MLB: Rickwood Field a time capsule of opportunity and oppression

Published 9:43 am Wednesday, June 19, 2024


BIRMINGHAM, Ala. (AP) — Gerald Watkins watched Aaron Judge, Giancarlo Stanton and other New York Yankees wade through stalks of corn onto an Iowa field in 2021, near the filming site for the 1989 baseball movie “Field of Dreams.”

Watkins thought about Rickwood Field, the 114-year-old ballpark in his hometown Birmingham, Alabama, and he called Major League Baseball with a pitch.

“The Field of Dreams is really cool,” Watkins, 68, said, “but we have a real Field of Dreams here. This is a place where Willie Mays, among others, was standing in the outfield dreaming about being in the big leagues.”

Now, the big leagues are coming to Birmingham. Rickwood Field, the oldest professional ballpark in the U.S. and former home to baseball Hall of Famer Willie Mays and the Birmingham Black Barons of the Negro Leagues, will host an MLB game between the St. Louis Cardinals and San Francisco Giants on Thursday.

The game meant to honor Mays and many other Negro Leaguers will be both somber and reminiscent. Mays, the electrifying center fielder who left an enduring mark on baseball, died Tuesday afternoon, a day after announcing that he wouldn’t attend the game in person.

“All of Major League Baseball is in mourning today as we are gathered at the very ballpark where a career and a legacy like no other began,” MLB commissioner Rob Manfred said in a statement. “Willie Mays took his all-around brilliance from the Birmingham Black Barons of the Negro American League to the historic Giants franchise. From coast to coast in New York and San Francisco, Willie inspired generations of players and fans as the game grew and truly earned its place as our National Pastime.”

Rickwood Field — a landmark of hopeRickwood Field sits just a few miles west of downtown Birmingham — a rustic and modest green landmark with hints of history layered in its walls.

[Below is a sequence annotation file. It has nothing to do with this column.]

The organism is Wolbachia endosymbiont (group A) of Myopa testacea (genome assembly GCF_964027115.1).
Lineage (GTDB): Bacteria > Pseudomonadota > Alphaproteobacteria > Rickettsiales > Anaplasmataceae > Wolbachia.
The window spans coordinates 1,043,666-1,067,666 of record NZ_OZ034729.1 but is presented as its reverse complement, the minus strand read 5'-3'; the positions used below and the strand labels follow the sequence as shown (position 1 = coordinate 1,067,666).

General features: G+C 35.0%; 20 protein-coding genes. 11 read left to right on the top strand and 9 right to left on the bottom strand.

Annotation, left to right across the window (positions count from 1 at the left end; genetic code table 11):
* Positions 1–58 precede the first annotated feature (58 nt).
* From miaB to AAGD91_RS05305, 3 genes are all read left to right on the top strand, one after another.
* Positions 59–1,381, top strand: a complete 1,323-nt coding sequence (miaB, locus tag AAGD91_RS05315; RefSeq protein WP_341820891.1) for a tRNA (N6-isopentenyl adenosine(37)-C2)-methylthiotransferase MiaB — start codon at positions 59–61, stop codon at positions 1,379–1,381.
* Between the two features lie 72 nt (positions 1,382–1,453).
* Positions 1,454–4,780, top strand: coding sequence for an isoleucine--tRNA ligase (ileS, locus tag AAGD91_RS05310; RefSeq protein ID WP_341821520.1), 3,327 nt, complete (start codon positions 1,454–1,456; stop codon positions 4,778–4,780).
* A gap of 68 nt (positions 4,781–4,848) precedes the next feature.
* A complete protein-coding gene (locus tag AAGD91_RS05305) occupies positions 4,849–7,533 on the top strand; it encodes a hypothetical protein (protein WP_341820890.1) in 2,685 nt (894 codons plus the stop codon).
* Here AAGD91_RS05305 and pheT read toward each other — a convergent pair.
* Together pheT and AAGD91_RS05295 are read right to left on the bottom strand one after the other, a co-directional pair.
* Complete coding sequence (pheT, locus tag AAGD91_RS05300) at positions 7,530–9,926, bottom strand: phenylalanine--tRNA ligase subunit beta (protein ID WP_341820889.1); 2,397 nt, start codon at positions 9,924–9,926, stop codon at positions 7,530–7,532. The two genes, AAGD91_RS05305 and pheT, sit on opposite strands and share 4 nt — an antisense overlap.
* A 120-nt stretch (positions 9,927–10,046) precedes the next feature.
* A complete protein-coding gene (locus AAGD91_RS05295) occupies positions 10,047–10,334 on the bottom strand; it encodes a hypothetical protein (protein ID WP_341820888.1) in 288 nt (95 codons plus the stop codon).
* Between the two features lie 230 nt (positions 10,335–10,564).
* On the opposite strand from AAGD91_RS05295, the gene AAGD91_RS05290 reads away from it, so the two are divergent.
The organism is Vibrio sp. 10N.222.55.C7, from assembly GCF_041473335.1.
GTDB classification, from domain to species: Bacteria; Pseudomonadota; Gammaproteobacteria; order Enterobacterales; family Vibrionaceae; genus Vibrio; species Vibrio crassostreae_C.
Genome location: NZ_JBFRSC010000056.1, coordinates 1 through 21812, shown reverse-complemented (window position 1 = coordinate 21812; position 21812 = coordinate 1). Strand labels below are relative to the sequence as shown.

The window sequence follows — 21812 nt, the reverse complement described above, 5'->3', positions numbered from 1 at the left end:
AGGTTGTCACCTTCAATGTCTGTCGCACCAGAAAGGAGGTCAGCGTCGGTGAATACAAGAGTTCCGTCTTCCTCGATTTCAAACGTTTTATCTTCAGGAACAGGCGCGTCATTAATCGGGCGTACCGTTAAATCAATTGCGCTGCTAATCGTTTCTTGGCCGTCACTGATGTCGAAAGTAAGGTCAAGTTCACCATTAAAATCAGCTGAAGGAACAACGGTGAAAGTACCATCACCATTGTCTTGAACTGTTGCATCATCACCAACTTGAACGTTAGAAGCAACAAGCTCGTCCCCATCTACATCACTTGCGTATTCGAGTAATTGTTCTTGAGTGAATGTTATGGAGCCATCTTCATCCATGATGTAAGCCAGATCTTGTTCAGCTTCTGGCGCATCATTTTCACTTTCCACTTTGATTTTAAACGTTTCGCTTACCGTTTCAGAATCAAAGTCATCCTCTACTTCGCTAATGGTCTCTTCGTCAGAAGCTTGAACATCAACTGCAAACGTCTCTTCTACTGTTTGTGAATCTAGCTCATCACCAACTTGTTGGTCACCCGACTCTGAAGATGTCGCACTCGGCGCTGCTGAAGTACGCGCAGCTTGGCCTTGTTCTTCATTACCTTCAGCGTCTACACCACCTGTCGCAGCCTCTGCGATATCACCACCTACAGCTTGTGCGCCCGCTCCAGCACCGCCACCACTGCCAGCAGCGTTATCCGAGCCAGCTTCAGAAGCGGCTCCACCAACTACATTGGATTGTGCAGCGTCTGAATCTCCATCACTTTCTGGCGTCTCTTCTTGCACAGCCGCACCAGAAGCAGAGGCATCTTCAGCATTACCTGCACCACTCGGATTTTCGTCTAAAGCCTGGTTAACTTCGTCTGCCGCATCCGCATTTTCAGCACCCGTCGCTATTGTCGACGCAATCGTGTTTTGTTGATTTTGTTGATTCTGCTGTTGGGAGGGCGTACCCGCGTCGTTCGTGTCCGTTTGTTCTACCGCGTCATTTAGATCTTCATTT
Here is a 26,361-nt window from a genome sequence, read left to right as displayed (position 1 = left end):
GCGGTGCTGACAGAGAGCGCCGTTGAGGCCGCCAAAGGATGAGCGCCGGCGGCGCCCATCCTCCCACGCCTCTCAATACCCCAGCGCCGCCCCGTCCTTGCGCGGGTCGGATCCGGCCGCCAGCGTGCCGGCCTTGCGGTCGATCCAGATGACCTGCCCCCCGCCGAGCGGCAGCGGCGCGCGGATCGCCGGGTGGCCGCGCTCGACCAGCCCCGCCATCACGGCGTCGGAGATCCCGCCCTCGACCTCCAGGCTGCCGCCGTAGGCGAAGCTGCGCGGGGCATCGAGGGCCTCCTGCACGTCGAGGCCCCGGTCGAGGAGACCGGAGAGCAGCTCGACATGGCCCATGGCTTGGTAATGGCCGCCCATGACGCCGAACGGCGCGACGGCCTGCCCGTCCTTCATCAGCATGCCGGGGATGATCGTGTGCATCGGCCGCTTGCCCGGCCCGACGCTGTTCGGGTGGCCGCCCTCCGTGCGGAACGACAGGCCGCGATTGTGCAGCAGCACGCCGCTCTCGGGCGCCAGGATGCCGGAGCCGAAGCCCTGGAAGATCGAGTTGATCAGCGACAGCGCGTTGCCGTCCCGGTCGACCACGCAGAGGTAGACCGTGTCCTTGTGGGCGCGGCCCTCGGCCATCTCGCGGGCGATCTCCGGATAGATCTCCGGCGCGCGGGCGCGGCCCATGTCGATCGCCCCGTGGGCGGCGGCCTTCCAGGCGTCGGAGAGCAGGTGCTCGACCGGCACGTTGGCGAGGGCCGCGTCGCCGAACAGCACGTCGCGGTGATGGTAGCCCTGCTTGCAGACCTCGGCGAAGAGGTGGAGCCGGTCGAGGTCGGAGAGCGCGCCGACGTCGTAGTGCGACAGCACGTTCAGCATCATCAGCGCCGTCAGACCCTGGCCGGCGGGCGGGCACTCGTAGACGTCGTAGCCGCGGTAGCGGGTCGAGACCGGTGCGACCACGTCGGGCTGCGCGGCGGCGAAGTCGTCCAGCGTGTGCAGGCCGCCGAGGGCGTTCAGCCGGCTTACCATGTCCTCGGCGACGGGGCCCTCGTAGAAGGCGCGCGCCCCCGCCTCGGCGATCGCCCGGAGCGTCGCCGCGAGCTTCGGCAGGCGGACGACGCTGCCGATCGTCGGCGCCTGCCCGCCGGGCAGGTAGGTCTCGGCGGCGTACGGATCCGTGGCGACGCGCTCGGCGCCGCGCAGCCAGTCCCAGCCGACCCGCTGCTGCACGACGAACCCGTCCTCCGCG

It’s a time capsule of opportunity and oppression — a site for social gatherings like women’s suffrage rallies and other political events, and host to the best baseball talents of the 20th century. Commercials and baseball films have also been shot there, including parts of the Jackie Robinson biopic “42.”

Rickwood Field hosted Alabama’s first integrated sports team, the minor league Birmingham Barons, in 1964 — 17 years after Robinson integrated the majors. And it has seen more than 50% of baseball Hall of Famers walk its grounds, from legendary Negro Leaguers like Mays, Josh Gibson and Satchel Paige to MLB greats Babe Ruth, Lou Gehrig and Mickey Mantle.

“The majors? I didn’t dream about the impossible,” Mays recently told the San Francisco Chronicle. “I was taught to see your goal in your mind and work toward it. I could work toward getting to Rickwood Field and the Birmingham Black Barons. I didn’t need to dream for that. For that, I needed to work hard. So, I did. Rickwood became my training ground.”

Mays became a star there at only 17 years old, helping the Black Barons reach the Negro League World Series in 1948. Major league scouts came to see him play, and the Black Barons were so popular locally that ministers sometimes preached early on Sundays to accommodate fans eager to attend games.

“Rickwood is special because it’s where so many baseball careers began, and it’s still standing,” said Roy Wood Jr., a comedian and actor born in Birmingham. “When you’re there, you can still feel that history. I feel as strongly about Rickwood as someone would (feel) visiting their childhood home as an adult.”